The Royal Borough of Kensington and Chelsea (RBKC) is an inner London borough of royal status. As the smallest borough in London and the second smallest district in England, it is one of the most densely populated in the United Kingdom. It includes the area of Chelsea and Kensington.
The borough is immediately west of the City of Westminster and east of the London Borough of Hammersmith and Fulham. It contains major museums and universities in Albertopolis, department stores such as Harrods, Peter Jones and Harvey Nichols, and embassies in Belgravia, Knightsbridge and Kensington Gardens. It is home to the Notting Hill Carnival, Europe's largest. It contains many of the most expensive residential properties in the world.
The local authority is Kensington and Chelsea London Borough Council. Its motto, adapted from the opening words of the Latin version of Psalm 133, is Quam bonum in Unum habitare, which translates roughly as 'How good it is to dwell in unity'.
The borough was created in 1965 from the former boroughs of Kensington and Chelsea. Kensington's Royal Borough status was inherited by the new borough. The new borough was originally to be called just "Kensington" – the inclusion of Chelsea was locally supported.
Of its history the council states:
Despite the boroughs being separate originally, Kensington and Chelsea still retain their unique characters. Even the amalgamation of the two boroughs, unpopular as it was at the time, has been accepted. Today conservation combined with the adoption of sympathetic new architecture is seen as a key objective. In every corner of the borough signs of its history can be seen: from Grade 1 listed buildings Kensington Palace and the Royal Hospital, Chelsea to others recalled in street names such as Pottery Lane and Hippodrome Mews.
In 200 years the area has been transformed from a ‘rural idyll’ to a thriving part of the modern metropolis. Chelsea had originally been countryside upon which Thomas More] built Beaufort House. More came to Chelsea in 1520 and built the house, which in More’s day had two courtyards laid out between the house and the river, and in the north of the site acres of gardens and orchards were planted. It was from here in 1535 that More was taken to the Tower and beheaded later that year.. This area of Cheyne Walk continued its historic significance; nearby Crosby Hall sits on the river near the Church of Thomas More, and what was once Thomas Carlyle's residence remains on Cheyne Row.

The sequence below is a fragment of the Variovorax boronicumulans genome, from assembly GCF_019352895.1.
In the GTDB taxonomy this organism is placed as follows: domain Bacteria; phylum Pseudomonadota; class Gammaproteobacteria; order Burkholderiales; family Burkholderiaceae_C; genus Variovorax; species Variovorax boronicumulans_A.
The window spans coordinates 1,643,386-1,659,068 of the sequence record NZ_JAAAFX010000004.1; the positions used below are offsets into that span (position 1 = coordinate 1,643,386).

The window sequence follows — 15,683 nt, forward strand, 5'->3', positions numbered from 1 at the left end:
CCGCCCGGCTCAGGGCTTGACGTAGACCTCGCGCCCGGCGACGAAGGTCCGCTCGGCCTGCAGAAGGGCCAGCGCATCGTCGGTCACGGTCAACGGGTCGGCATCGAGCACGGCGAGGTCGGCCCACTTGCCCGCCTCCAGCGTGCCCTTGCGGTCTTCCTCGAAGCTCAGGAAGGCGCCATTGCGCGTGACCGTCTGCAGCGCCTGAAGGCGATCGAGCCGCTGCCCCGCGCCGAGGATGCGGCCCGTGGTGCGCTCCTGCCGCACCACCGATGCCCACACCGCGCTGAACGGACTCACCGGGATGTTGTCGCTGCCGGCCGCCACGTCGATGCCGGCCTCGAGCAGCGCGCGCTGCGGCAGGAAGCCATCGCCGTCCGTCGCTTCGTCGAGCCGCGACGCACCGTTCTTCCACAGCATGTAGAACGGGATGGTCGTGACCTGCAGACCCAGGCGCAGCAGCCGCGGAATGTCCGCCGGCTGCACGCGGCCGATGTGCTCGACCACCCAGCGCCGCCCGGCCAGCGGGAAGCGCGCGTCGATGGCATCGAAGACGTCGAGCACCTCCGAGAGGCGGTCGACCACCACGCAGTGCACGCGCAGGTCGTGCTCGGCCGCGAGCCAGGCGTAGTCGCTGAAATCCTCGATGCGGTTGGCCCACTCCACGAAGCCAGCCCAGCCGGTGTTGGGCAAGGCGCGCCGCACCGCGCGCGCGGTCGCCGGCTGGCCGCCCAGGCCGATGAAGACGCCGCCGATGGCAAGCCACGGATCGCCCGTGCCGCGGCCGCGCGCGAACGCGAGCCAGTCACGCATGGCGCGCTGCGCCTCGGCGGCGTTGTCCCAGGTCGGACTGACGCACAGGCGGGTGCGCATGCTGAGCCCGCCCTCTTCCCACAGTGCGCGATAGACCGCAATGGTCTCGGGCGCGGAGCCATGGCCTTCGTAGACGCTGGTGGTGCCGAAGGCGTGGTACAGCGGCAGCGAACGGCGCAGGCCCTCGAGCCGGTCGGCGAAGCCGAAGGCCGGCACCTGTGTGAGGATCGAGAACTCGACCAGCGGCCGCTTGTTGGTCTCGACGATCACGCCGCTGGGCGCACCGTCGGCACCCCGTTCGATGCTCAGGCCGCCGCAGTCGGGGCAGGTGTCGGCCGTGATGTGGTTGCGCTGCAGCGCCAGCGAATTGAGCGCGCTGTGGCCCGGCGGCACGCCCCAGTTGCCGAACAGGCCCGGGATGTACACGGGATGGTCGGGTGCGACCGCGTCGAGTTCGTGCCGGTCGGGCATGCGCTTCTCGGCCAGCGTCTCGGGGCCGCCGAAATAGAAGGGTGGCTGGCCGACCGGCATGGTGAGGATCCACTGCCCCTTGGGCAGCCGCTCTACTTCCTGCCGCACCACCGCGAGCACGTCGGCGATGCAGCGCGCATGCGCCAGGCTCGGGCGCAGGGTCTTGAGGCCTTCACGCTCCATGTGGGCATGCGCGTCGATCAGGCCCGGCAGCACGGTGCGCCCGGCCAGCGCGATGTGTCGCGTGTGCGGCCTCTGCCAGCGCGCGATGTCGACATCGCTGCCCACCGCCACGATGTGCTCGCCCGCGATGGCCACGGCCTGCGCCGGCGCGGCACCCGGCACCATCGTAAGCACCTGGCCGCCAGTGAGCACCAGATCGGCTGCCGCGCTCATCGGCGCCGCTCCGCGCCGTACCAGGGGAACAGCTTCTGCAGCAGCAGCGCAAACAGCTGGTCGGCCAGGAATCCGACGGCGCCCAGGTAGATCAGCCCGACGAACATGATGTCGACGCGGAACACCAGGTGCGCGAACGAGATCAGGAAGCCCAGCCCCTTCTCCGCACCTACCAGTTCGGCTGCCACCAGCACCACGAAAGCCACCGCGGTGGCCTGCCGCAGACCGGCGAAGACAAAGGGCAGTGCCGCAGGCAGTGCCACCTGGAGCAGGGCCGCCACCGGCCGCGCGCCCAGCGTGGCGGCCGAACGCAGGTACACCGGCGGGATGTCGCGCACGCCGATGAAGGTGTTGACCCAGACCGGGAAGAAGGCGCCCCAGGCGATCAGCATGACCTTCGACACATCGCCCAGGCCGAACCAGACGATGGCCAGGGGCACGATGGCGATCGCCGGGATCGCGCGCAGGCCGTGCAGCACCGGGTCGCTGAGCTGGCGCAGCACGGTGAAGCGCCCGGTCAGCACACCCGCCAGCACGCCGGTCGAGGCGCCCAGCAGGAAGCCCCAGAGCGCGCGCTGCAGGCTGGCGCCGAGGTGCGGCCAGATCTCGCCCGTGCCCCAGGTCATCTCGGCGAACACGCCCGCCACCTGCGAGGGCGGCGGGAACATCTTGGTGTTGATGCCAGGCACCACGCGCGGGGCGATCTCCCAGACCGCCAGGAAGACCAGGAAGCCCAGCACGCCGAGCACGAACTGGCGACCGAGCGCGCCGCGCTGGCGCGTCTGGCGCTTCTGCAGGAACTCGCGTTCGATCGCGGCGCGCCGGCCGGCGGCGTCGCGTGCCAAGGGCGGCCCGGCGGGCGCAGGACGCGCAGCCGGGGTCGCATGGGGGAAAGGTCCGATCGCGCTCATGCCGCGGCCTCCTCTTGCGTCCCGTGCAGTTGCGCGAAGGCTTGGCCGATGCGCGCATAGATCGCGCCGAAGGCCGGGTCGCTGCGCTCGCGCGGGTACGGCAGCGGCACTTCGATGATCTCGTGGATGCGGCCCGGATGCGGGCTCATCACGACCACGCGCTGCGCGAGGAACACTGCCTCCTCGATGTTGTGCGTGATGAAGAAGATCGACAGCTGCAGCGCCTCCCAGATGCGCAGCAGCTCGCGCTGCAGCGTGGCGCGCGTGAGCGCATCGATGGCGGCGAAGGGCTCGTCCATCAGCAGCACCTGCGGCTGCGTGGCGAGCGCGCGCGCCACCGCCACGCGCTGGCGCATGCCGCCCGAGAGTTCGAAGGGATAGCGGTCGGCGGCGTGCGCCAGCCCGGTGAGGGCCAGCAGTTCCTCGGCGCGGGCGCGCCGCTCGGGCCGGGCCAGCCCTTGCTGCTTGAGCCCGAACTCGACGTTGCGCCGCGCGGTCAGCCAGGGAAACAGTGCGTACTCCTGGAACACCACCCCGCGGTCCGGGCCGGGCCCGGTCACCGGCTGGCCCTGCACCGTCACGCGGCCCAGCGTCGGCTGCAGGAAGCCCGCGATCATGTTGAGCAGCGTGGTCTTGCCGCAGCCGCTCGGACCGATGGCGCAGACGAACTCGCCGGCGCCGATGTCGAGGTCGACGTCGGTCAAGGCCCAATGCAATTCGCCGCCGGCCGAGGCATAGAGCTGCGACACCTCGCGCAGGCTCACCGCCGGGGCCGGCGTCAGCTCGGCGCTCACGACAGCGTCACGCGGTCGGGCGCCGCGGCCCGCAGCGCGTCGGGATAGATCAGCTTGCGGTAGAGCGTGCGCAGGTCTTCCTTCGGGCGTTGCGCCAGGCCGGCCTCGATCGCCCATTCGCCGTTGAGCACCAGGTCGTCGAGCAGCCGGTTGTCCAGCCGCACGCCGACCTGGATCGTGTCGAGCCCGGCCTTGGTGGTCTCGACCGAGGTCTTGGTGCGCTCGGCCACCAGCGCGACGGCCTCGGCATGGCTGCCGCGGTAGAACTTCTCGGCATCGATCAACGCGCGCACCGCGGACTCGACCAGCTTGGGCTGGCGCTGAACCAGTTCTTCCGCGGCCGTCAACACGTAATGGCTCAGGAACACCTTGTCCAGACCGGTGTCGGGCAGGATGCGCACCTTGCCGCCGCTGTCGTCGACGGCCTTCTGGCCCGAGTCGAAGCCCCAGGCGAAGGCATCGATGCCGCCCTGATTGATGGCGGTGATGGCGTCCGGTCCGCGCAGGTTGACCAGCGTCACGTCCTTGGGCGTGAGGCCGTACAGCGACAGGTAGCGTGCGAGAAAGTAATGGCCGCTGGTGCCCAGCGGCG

The borough's royal status was granted on account of its' being the home of Kensington Palace. Commissioned by King William III, Christopher Wren enlarged and rebuilt the original house in 1689, turning it into a fitting royal residence. With the King came many court officials, servants and followers. Kensington Square, until then a failing venture, became a popular residential area. The Palace was regularly used by reigning monarchs until 1760 and since then by members of the Royal family. Queen Victoria was born there in 1819 and it was her home until her accession in 1837.
During the Second World War, civilians suffered great hardship and many casualties with some 800 deaths and 40,000 injuries. A huge army of civilian volunteers was raised, including Auxiliary Fire Service, Red Cross, Air Raid Wardens and Rescue Services. During the Blitz much damage was caused by explosive and incendiary bombs, especially along Chelsea’s riverside. But worse was to come in 1944 with the arrival of the V2 rockets, or flying bombs. Among the buildings either destroyed or seriously damaged, usually with terrible loss of life, were Chelsea Old Church, Church of Our Most Holy Redeemer, Our Lady of Victories, St Mary Abbots, St Stephens and St Mary Abbots hospitals, Sloane Square station, World’s End, the Royal Hospital and Holland House.